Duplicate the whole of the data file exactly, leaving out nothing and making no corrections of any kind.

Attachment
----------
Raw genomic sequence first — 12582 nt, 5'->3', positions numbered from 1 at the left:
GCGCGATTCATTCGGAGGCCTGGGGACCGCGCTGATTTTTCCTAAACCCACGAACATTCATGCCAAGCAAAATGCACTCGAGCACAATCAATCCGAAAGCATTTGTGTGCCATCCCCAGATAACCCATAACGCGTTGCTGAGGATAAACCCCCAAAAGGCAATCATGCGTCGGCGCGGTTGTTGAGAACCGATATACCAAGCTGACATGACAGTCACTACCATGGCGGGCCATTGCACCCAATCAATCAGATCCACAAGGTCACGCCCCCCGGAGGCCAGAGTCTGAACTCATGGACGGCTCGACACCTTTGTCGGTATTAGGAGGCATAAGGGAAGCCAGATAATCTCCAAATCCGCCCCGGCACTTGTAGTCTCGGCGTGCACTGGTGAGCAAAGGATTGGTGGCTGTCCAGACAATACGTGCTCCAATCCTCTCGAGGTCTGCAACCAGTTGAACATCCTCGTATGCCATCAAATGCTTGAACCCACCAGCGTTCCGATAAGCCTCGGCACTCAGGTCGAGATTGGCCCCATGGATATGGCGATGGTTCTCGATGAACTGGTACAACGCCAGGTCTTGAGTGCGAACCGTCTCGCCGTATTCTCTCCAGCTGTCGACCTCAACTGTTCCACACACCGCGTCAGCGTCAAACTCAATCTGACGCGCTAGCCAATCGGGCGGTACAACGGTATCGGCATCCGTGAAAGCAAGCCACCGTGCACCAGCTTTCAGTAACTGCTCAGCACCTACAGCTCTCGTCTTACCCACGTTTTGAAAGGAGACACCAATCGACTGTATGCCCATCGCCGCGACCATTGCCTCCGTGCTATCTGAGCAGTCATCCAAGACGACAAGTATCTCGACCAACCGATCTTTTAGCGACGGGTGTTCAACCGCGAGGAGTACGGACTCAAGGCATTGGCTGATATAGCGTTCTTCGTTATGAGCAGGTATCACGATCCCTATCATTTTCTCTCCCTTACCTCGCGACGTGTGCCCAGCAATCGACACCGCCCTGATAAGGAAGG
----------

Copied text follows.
Raw genomic sequence first — 12582 nt, 5'->3', positions numbered from 1 at the left:
GCGCGATTCATTCGGAGGCCTGGGGACCGCGCTGATTTTTCCTAAACCCACGAACATTCATGCCAAGCAAAATGCACTCGAGCACAATCAATCCGAAAGCATTTGTGTGCCATCCCCAGATAACCCATAACGCGTTGCTGAGGATAAACCCCCAAAAGGCAATCATGCGTCGGCGCGGTTGTTGAGAACCGATATACCAAGCTGACATGACAGTCACTACCATGGCGGGCCATTGCACCCAATCAATCAGATCCACAAGGTCACGCCCCCCGGAGGCCAGAGTCTGAACTCATGGACGGCTCGACACCTTTGTCGGTATTAGGAGGCATAAGGGAAGCCAGATAATCTCCAAATCCGCCCCGGCACTTGTAGTCTCGGCGTGCACTGGTGAGCAAAGGATTGGTGGCTGTCCAGACAATACGTGCTCCAATCCTCTCGAGGTCTGCAACCAGTTGAACATCCTCGTATGCCATCAAATGCTTGAACCCACCAGCGTTCCGATAAGCCTCGGCACTCAGGTCGAGATTGGCCCCATGGATATGGCGATGGTTCTCGATGAACTGGTACAACGCCAGGTCTTGAGTGCGAACCGTCTCGCCGTATTCTCTCCAGCTGTCGACCTCAACTGTTCCACACACCGCGTCAGCGTCAAACTCAATCTGACGCGCTAGCCAATCGGGCGGTACAACGGTATCGGCATCCGTGAAAGCAAGCCACCGTGCACCAGCTTTCAGTAACTGCTCAGCACCTACAGCTCTCGTCTTACCCACGTTTTGAAAGGAGACACCAATCGACTGTATGCCCATCGCCGCGACCATTGCCTCCGTGCTATCTGAGCAGTCATCCAAGACGACAAGTATCTCGACCAACCGATCTTTTAGCGACGGGTGTTCAACCGCGAGGAGTACGGACTCAAGGCATTGGCTGATATAGCGTTCTTCGTTATGAGCAGGTATCACGATCCCTATCATTTTCTCTCCCTTACCTCGCGACGTGTGCCCAGCAATCGACACCGCCCTGATAAGGAAGG